Monday, February 6, 2023

Rickettsial Infection

Background

Rickettsiae comprise a group of microorganisms that phylogenetically occupy a position between bacteria and viruses. The genus Rickettsia is included in the bacterial tribe Rickettsiae, family Rickettsiaceae, and order Rickettsiales. They are obligate intracellular gram-negative coccobacillary forms that multiply within eukaryotic cells. Rickettsiae do not stain well with Gram stain, but they take on a characteristic red color when stained by the Giemsa or Gimenez stain. They have typical gram-negative cell walls and lack flagella. Their genome is very small, composed of 1-1.5 million bases.

Rickettsiae are a rather diverse collection of organisms with several differences; this prohibits their description as a single homogenous group. A general characteristic of rickettsiae is that mammals and arthropods are natural hosts. Rickettsioses are usually transmitted to humans by arthropods. Q fever, traditionally described among the rickettsial illnesses until recently, is primarily acquired by inhalation of contaminated airborne droplets.

The epidemiology of human diseases caused by rickettsiae is intimately related to the biology of the vector that transmits it. Rickettsial diseases widely vary in severity from self-limited mild illnesses to fulminating life-threatening infections.

Rickettsial illnesses, caused by organisms within the genus of rickettsiae, are recognized and can be divided into the following 3 biogroups:

Spotted fever biogroup (15 rickettsioses)

See the list below:

Rocky Mountain spotted fever (RMSF), caused by Rickettsia rickettsii

Rickettsialpox, caused by Rickettsia akari

Boutonneuse fever (ie, Kenya tick-bite fever, African tick typhus, Mediterranean spotted fever, Israeli spotted fever, Indian tick typhus, Marseilles fever)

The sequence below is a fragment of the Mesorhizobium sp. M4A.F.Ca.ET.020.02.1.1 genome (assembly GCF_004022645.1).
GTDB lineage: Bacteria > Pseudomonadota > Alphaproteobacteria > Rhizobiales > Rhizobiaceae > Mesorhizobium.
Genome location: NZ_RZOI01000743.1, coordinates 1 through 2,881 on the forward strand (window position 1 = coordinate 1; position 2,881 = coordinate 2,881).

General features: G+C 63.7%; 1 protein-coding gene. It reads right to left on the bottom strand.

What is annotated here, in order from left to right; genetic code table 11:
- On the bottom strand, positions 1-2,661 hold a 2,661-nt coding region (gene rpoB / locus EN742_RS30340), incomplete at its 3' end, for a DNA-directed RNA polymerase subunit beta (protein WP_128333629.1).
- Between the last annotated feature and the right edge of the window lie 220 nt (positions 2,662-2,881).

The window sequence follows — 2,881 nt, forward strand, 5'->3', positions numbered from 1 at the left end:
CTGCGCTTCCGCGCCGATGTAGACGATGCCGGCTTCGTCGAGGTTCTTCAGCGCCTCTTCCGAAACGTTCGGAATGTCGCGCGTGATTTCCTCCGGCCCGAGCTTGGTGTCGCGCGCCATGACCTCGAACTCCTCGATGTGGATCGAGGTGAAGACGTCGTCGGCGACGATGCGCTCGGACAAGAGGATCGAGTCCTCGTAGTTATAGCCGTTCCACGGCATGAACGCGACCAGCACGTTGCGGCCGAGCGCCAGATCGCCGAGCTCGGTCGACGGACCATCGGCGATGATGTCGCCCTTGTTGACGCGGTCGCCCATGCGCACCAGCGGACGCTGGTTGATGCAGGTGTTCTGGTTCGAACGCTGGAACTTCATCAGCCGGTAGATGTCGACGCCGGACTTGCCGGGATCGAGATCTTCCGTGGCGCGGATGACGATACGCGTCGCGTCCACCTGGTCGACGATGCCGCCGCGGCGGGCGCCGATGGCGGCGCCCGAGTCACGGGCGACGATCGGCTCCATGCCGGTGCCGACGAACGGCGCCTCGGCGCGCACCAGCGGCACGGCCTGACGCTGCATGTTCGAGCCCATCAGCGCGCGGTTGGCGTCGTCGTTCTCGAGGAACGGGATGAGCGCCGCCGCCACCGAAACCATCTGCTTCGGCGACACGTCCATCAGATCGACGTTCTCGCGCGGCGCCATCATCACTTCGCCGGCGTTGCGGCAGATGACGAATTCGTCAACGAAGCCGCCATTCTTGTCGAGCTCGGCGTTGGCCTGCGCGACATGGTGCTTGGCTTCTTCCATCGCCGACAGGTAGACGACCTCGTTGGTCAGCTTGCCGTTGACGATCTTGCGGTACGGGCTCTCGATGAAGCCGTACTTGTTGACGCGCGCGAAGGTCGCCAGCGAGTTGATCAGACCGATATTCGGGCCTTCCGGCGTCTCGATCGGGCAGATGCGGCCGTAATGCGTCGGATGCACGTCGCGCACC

Typhus group

These are similar diseases that differ epidemiologically. The causative organisms (Rickettsia prowazekii and Rickettsia typhi) are similar to those of the spotted fever group but are antigenically distinct.

Louse-borne (epidemic) typhus

Brill-Zinsser disease (ie, relapsing louse-borne typhus)

Murine (endemic or flea-borne) typhus

Scrub typhus biogroup (Tsutsugamushi disease)

The rickettsial agents of scrub typhus have a single taxonomic name: Orientia tsutsugamushi. However, these organisms represent a heterogeneous group that strikingly differs from Rickettsial species of the spotted fever and typhus groups. The 3 major serotypes are Karp, Gilliam, and Kato.

Other rickettsioses and closely related illnesses

See the list below:

New or reemerging rickettsioses have been described in the last few decades, including tickborne lymphadenopathy (TIBOLA) and Dermacentor -borne-necrosis-eschar-lymphadenopathy (DEBONEL) related to Rickettsia slovaca infection, as well as lymphangitis-associated rickettsiosis attributed to Rickettsia sibricia infection.
Recently, a new Rickettsia species, 364D, that causes an eschar-associated illness was identified in California.

Ehrlichia organisms (the cause of human monocytic ehrlichiosis and Ehrlichia ewingii infection), Anaplasmaphagocytophilum (the cause of human granulocytic anaplasmosis), and Bartonella species (the cause of Catscratch disease, relapsing fever, and Trench fever) are organisms related to the rickettsiae. They are discussed in separate articles.

Q fever is a disease caused by Coxiella burnetii, which has recently been removed from the Rickettsiales.
The disease is described here for comparison with other rickettsioses.

The environmental stability, small size, aerosol transmission, persistence in infected hosts, low infectious dose and high associated morbidity and mortality have made pathogenic rickettsiae desirable bioterrorism agents. In fact, R prowazekii and C burnetii have been weaponized. However, developing rickettsial pathogens as biological weapons has many drawbacks, such as the lack of direct host-to-host transmission and availability of therapeutic countermeasures against them.

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